A leader who considers the consequences before making decisions is usually more successful at solving problems and avoiding negative outcomes.

12. Prioritizing options

Setting priorities before deciding makes the decision-making process smoother overall. Whether or not something is a priority can change from one situation to another.

So, it might be helpful to look at each option and write down the priorities before deciding.

13. Learn from past decisions

Look back at similar problems you solved—whether or not they were successful or not—and spot major trends that can help you make future decisions — this also includes things that didn’t work.

Read more: 11 Good Examples of Showing Initiative at Work

14. Remain calm under pressure

Being able to think quickly and stay calm under pressure means you can remain unbiased in stressful situations. It also means you are patient enough to think about the decision you’re about to make.

If you make a decision too fast without thinking about the consequences, you may end up regretting making it. Remaining calm while making decisions allows you to come up with better outcomes.

15. Have trust in your choices 

If a leader doesn’t have the confidence to stand by their choices, it’s unlikely they will carry any weight with their team.

People need to know that a leader is sure of what they are doing, which will give them faith when making future decisions because they can rely on the leader to have a plan.

16. Apply past experiences to new situations

Think about ways that you have done similar things in the past. It is always helpful to keep experience in mind because it can act as a good understanding of what works and what does not work when it comes to making decisions.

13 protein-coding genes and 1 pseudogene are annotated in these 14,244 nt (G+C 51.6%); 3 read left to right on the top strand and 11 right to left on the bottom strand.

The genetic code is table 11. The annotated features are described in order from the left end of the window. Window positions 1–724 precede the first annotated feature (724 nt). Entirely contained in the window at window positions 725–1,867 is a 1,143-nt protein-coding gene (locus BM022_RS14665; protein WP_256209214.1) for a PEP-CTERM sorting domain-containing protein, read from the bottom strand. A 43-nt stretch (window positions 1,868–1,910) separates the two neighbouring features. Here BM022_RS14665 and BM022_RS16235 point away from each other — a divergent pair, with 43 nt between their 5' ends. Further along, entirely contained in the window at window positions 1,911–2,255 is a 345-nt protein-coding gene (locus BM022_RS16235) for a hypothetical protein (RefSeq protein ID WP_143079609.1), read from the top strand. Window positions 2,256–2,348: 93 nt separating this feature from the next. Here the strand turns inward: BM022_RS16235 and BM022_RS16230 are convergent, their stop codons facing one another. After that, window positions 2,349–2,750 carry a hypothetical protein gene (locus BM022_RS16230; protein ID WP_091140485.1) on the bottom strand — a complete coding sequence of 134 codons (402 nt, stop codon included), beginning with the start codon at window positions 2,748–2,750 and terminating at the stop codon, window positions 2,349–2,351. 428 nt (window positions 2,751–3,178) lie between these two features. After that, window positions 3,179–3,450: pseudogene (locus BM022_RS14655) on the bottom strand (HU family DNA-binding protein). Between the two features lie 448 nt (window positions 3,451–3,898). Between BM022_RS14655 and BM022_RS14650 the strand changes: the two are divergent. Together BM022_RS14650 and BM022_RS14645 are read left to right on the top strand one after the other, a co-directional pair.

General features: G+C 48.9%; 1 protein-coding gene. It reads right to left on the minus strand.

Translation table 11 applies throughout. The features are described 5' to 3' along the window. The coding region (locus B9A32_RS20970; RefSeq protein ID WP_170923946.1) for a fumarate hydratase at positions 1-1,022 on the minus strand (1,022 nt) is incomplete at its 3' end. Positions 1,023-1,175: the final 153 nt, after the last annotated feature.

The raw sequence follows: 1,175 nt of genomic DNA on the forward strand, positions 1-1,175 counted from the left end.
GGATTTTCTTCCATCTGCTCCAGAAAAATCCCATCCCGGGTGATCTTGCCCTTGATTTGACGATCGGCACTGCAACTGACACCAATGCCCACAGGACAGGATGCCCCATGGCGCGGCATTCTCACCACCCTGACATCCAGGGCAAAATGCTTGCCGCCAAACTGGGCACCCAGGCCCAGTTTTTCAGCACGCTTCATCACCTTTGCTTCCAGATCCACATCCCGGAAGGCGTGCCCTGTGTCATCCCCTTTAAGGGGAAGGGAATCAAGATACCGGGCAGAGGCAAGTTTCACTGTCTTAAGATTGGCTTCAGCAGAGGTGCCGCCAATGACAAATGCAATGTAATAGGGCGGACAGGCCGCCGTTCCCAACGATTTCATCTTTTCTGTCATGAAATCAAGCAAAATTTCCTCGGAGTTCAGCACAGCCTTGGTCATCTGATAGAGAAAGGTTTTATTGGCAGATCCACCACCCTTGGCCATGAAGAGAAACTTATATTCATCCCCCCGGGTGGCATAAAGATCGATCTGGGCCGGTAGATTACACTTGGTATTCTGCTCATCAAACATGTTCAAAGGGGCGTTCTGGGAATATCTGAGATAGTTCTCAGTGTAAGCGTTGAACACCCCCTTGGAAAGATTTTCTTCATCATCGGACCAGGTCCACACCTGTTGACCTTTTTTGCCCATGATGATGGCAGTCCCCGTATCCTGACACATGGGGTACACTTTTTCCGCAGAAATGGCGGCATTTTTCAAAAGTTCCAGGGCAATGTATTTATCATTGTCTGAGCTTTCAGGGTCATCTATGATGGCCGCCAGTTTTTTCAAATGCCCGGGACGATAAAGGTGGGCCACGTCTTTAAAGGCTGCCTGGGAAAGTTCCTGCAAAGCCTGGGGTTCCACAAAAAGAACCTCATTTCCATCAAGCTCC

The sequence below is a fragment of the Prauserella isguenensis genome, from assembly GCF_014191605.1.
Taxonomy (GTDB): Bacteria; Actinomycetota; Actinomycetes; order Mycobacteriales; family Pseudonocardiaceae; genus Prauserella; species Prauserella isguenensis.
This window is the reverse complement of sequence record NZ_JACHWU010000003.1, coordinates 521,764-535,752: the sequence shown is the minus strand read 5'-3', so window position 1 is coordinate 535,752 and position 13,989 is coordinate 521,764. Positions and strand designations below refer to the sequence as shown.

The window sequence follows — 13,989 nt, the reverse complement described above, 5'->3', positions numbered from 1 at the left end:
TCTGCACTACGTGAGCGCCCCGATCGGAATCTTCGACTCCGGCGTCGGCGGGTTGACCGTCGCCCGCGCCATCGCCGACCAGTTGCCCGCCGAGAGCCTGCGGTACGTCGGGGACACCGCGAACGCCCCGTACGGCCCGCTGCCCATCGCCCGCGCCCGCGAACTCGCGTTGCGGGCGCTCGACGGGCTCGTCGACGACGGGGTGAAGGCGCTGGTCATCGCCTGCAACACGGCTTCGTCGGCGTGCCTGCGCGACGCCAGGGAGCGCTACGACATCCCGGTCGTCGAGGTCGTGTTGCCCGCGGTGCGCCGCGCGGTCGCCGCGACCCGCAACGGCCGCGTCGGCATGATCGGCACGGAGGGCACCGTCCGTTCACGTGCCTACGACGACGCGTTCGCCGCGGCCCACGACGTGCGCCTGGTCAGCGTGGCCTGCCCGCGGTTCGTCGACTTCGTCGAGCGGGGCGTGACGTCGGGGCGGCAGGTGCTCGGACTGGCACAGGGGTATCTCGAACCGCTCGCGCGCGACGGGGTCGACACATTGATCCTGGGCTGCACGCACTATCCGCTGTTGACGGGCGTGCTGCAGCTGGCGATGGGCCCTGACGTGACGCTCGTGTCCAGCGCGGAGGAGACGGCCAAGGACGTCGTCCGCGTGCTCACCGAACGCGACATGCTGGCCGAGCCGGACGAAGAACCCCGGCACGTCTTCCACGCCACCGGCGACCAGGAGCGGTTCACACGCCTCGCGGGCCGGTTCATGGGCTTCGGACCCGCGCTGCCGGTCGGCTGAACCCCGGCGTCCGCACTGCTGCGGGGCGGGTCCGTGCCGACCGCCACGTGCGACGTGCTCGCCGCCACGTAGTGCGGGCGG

17. Have confidence in your reasoning

Trust your reasoning in making a decision. You should refrain from questioning yourself with “What if I am wrong?” To ensure successful decision-making, it is crucial to stick with your own judgment and logic.

Confidence is vital when making tricky decisions. And even if something ends up going wrong, having the confidence helps to rebound from mistakes and make better decisions in the future.

18. Look at both short-term and long-term

Most people make decisions based on what they can see for themselves in a short time. However, it is also important to consider both the near future and its distant future.

Sometimes, the best decision you can make is something that you do not enjoy or benefit from.

Read more: 33 Good Examples of Leadership Skills

19. Never ignore common sense

In a work environment, your common sense should be based on your experience. What may seem like common sense to you might be completely the opposite of what the people around you would do.

Do not make decisions or act on something if it doesn’t feel right to you. Common sense is about making good decisions based on practicality and instinct.